KANIN PA: 7 Dishes That Just Won't Do Without Extra Rice

When it comes to these dishes, one round isn’t enough.


Here in the Philippines, it’s no secret that kanin is the fuel that keeps us going. In fact, most of our signature local dishes – sinigang, kare-kare, and adobo – were probably conceived with rice in mind. But which food choices truly deserve the unlimited rice treatment?


Here are seven local and international dishes that demand not one, not two, but three or more cups of rice:


The popularity of the kare-kare in the Philippines can be explained by the fact that it’s a bit on the sweet side. A hearty serving of beef tripe, oxtail, and rice is all you can ask for when your stomach starts to rumble.



This classic sour soup dish uses pork as a main ingredient, but it’s also tastes just as good with beef, shrimp, and fish. Pinoys go bonkers at the sight of sinigang, even more so when accompanied by rice. 



What makes grilled squid a Pinoy favorite? For starters, you can order it as an appetizer, pulutan, or as an entrée for lunch or dinner. We want it perfectly marinated and grilled. We want it tender and chewy. More importantly, we want it alongside three cups of rice.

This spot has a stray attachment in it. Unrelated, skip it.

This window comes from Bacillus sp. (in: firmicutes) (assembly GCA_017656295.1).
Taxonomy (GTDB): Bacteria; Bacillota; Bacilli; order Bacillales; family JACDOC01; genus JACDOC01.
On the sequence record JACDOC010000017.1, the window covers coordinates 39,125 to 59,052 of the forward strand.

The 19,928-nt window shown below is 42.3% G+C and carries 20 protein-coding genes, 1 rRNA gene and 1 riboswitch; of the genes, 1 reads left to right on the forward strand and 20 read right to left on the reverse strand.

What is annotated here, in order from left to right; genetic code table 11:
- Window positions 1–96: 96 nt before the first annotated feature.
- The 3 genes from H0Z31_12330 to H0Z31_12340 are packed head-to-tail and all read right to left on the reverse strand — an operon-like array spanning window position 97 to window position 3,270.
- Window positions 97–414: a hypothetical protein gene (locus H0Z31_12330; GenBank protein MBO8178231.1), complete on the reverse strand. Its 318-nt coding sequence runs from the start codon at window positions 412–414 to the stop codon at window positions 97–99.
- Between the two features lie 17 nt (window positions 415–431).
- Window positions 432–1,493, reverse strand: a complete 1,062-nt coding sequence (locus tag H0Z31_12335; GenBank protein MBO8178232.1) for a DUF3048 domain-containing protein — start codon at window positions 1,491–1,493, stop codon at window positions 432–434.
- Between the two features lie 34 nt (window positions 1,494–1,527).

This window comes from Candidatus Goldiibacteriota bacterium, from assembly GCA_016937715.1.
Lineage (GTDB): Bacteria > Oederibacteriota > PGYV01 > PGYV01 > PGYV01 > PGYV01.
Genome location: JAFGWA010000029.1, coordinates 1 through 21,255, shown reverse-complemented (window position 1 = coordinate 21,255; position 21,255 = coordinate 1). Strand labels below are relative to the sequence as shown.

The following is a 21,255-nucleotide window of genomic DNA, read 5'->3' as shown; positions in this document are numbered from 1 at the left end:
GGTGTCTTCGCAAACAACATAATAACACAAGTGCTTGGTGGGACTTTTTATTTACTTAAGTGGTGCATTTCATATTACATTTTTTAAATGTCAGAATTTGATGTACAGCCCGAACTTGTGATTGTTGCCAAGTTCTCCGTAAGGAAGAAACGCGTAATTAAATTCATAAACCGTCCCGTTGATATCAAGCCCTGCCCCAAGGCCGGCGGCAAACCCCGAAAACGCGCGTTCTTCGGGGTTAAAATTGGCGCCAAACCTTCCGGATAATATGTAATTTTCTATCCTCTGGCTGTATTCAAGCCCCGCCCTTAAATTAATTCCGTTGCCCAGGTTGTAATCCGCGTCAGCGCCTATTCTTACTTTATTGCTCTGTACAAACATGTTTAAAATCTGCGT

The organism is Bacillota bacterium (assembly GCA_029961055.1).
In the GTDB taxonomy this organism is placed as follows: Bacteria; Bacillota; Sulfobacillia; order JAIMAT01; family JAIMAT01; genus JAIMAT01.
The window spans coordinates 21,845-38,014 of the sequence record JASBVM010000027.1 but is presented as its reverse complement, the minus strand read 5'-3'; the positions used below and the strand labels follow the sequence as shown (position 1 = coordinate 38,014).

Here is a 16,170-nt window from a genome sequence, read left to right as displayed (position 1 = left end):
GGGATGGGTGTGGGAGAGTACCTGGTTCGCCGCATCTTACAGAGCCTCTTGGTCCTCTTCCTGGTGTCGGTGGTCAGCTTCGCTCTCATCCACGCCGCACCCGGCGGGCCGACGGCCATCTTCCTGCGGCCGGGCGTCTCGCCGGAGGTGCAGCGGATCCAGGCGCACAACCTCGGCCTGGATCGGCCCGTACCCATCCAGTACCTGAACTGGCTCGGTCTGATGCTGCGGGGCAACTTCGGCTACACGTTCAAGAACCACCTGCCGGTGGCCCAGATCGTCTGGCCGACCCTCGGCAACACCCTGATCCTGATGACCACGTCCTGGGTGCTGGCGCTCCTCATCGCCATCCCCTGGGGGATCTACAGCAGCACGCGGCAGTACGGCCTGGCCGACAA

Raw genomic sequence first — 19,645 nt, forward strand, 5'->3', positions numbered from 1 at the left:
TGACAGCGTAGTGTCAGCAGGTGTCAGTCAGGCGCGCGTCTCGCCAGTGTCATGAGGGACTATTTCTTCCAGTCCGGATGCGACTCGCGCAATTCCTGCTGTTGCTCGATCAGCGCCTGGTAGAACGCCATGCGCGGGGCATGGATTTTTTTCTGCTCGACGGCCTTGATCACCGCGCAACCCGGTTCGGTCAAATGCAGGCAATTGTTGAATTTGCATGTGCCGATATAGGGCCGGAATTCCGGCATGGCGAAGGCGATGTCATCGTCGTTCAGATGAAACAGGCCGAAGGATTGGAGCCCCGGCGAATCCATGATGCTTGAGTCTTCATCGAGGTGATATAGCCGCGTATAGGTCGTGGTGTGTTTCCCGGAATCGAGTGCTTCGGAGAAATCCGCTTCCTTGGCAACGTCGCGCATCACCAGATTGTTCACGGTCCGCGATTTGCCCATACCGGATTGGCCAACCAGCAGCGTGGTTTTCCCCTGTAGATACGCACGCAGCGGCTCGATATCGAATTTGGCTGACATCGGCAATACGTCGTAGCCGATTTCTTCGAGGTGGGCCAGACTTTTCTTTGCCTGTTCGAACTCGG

Oh, what we would give for a taste of tapa right now. We’re talking about tender tapa strips that both have sweet and salty tones; those that don’t even require help from vinegar. If cooked right, you will be ordering one cup of extra rice after the other.



Several sisig variations are available today ranging from the original pork ingredient to a more healthy seafood concoction such as pusit, tuna, and bangus, but one thing’s for certain: all of them are perfect with rice.


Inihaw na liempo has a number of yummy variations, but did you know that the best version is done Japanese style? We’d like you to try Tokyo Tokyo’s Grilled Pork Teriyaki – it’s grilled to perfection, glazed with a sweet and savory teriyaki sauce, and is served with vegetable misono, miso soup, red iced tea, and, yep, unlimited rice.


The most delicious katsu dishes are the ones done with a twist. Tokyo Tokyo’s version, the Chicken and Ham Katsu, is stuffed with ham and cream cheese, coated with Japanese bread crumbs, and deep fried until it turns golden brown. And since it’s a bento meal, it also comes with unlimited rice, vegetable misono, miso soup, and red iced tea.

So which among these dishes would you like to try first? Share us your Tokyo Tokyo food trip experience online over at Facebook, Twitter, or Instagram and use the hashtag #TokyoTokyo. Domo Arigato!

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